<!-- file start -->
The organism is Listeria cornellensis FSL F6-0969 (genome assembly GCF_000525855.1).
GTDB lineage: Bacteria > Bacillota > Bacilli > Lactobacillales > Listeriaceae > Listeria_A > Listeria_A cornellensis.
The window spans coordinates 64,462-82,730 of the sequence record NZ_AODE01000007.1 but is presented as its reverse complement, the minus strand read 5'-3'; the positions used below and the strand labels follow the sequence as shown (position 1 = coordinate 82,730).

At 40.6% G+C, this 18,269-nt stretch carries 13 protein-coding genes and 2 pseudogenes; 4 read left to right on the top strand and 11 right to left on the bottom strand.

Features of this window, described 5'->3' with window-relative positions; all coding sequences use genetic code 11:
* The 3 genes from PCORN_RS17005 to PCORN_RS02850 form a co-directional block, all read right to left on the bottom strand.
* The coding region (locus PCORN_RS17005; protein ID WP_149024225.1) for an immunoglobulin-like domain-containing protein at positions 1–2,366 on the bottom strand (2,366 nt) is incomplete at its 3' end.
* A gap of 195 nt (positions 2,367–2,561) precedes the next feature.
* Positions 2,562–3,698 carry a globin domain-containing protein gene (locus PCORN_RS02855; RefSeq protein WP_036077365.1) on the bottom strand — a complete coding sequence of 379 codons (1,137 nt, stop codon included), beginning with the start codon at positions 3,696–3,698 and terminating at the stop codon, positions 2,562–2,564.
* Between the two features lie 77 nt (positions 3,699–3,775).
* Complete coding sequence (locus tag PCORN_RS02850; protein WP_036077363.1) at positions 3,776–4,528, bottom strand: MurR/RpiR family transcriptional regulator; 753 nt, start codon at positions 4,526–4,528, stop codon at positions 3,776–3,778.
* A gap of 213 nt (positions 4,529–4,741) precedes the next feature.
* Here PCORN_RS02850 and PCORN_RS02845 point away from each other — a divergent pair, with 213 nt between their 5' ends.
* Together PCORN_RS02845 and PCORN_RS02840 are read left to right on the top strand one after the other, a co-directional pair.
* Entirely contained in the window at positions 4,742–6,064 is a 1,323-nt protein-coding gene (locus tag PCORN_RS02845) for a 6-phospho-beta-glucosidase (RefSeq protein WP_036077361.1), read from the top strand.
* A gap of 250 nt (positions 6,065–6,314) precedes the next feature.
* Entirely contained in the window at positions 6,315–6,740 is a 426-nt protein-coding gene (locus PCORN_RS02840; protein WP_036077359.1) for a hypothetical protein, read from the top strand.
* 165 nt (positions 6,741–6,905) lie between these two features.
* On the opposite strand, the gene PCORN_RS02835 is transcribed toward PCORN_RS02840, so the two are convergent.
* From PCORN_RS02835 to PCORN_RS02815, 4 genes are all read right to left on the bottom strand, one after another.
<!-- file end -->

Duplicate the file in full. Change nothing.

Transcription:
The organism is Listeria cornellensis FSL F6-0969 (genome assembly GCF_000525855.1).
GTDB lineage: Bacteria > Bacillota > Bacilli > Lactobacillales > Listeriaceae > Listeria_A > Listeria_A cornellensis.
The window spans coordinates 64,462-82,730 of the sequence record NZ_AODE01000007.1 but is presented as its reverse complement, the minus strand read 5'-3'; the positions used below and the strand labels follow the sequence as shown (position 1 = coordinate 82,730).

At 40.6% G+C, this 18,269-nt stretch carries 13 protein-coding genes and 2 pseudogenes; 4 read left to right on the top strand and 11 right to left on the bottom strand.

Features of this window, described 5'->3' with window-relative positions; all coding sequences use genetic code 11:
* The 3 genes from PCORN_RS17005 to PCORN_RS02850 form a co-directional block, all read right to left on the bottom strand.
* The coding region (locus PCORN_RS17005; protein ID WP_149024225.1) for an immunoglobulin-like domain-containing protein at positions 1–2,366 on the bottom strand (2,366 nt) is incomplete at its 3' end.
* A gap of 195 nt (positions 2,367–2,561) precedes the next feature.
* Positions 2,562–3,698 carry a globin domain-containing protein gene (locus PCORN_RS02855; RefSeq protein WP_036077365.1) on the bottom strand — a complete coding sequence of 379 codons (1,137 nt, stop codon included), beginning with the start codon at positions 3,696–3,698 and terminating at the stop codon, positions 2,562–2,564.
* Between the two features lie 77 nt (positions 3,699–3,775).
* Complete coding sequence (locus tag PCORN_RS02850; protein WP_036077363.1) at positions 3,776–4,528, bottom strand: MurR/RpiR family transcriptional regulator; 753 nt, start codon at positions 4,526–4,528, stop codon at positions 3,776–3,778.
* A gap of 213 nt (positions 4,529–4,741) precedes the next feature.
* Here PCORN_RS02850 and PCORN_RS02845 point away from each other — a divergent pair, with 213 nt between their 5' ends.
* Together PCORN_RS02845 and PCORN_RS02840 are read left to right on the top strand one after the other, a co-directional pair.
* Entirely contained in the window at positions 4,742–6,064 is a 1,323-nt protein-coding gene (locus tag PCORN_RS02845) for a 6-phospho-beta-glucosidase (RefSeq protein WP_036077361.1), read from the top strand.
* A gap of 250 nt (positions 6,065–6,314) precedes the next feature.
* Entirely contained in the window at positions 6,315–6,740 is a 426-nt protein-coding gene (locus PCORN_RS02840; protein WP_036077359.1) for a hypothetical protein, read from the top strand.
* 165 nt (positions 6,741–6,905) lie between these two features.
* On the opposite strand, the gene PCORN_RS02835 is transcribed toward PCORN_RS02840, so the two are convergent.
* From PCORN_RS02835 to PCORN_RS02815, 4 genes are all read right to left on the bottom strand, one after another.